The white Pilot approached head on, swung in front of her, and slid into the first spot.
She backed up. Was this the church lot where she’d parked, last year? Music had just begun wafting from the main stage, and every pedestrian was headed toward the sound. The scene was strange. Cues were missing.
She leaned onto the wheel and braked, waiting. A young woman with long, thick honey hair exited the Pilot, walking purposefully toward the sidewalk and crossing the street. Covered in short culottes, a high, wide pelvis and strong legs drove her torso forward like the back end of a camel.
The white Pilot bore a New York plate.
The young woman was alone, moving as if on a deadline, her comportment in stark contrast to the two and threesomes heading down the sidewalk anticipating an afternoon of live musical entertainment. And, in from New York state by herself, no less.
Removing her foot from the brake, she turned and parked a space away, only to think again and pull out around toward a closer vantage point for audio. Something wasn’t right. Spying a posted Restricted notice, she knew then that this was not the lot she’d chosen the year before; in fact – wrong church – she would need to head one full block further east.
Sure enough. Pulling into her now recognizable north/south alley between the college library and its neighbor, the cathedral, she stopped her car and shut off the engine. Windows open, cross breezes flowing, the music – soaring above the historic homes on 6th and wending between the overhanging trees – could now be clearly heard, right from her driver’s seat. Lowering the visors and adjusting her shades, she settled back to sit alone for the private concert which, this year, would be her consolation prize.
He’d been the single source of hopeful anticipation wrought by the whole, sorry pandemic, he with his keen curiosity and teeming desire for discourse. She’d been riding on his wavelength for weeks and then – with no warning – shut out, bereft, absorbing whiplash like a crash test dummy. Now, her only recourse to move through the stages of grief, she would plant herself within earshot of the very thing which had captured her in the first place: his music.
Familiar treble strains carried their opening tune. Looking off, her eyes half closed in reverie. Momentarily startled, she turned. Here came the white Pilot, yet again, pulling up through the alley and passing her on the driver’s side.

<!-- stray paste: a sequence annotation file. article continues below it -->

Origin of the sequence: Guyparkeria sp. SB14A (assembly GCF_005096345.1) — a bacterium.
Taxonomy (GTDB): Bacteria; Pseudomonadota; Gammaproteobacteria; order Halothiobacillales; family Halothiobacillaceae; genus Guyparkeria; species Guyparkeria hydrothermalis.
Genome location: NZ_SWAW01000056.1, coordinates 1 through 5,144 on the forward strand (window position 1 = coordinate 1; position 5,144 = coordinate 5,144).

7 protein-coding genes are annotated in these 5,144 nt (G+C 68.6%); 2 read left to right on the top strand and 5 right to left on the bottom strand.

The young woman’s profile was now visible, softer and more youthful than she’d appeared from the rear. What had moved this woman to reposition her own vehicle, on such a fine afternoon? She watched through the mirror as the Pilot continued in search of a place to light. What might be directing its travels?
Her phone vibrated.
“On my way.”
She stared. This was her ex, an hour ahead of schedule. In the care of his dying mother, he needed to borrow her printer to prepare urgent care home intake forms.
Irony flooded the parking lot. This was a moment produced and directed by the Universe, Providence at the helm. Human will. The power, of choice. The fork, in the road.
Wearily, with the impetus of a grandmother whose alarm clock heralds breakfast for the child in her charge, she placed the key in the ignition and turned on the engine, its hum attempting consonance with the concert filling the air. Putting the car in gear, she headed down the drive, turning westward. The music swelled, almost plaintively after her retreat, calling, calling. She kept driving.
Theirs was a fraught intersection. Lasting, in her mind, nearly five years he was yet again in need of her efforts. And, with the regularity of familiar habit, she obliged. Documents forwarded, printed, rudiments accomplished, they headed to the beach to walk the dog. This time, he would dissolve into his own grief, anticipating an emotionally absent mother’s death, and she would embody empathy. To any onlooker, minus any familial resemblance he could be her brother.
The dog was older now, tiring earlier and, after a momentary stop at the clearing to test a flock of Canada geese they were headed home. She noted the time. The main stage had long since released itself to the festival’s next act.
Across on the bayside berm, a bright blue compact caught her eye, the newest car color to trigger her since his lone visit just three weeks before.
Parked directly behind it was a white Pilot.
Copyright 8/20/22 Ruth Ann Scanzillo. All rights those of the author, whose story it is and whose name appears above this line. Please write your own songs. Thanks.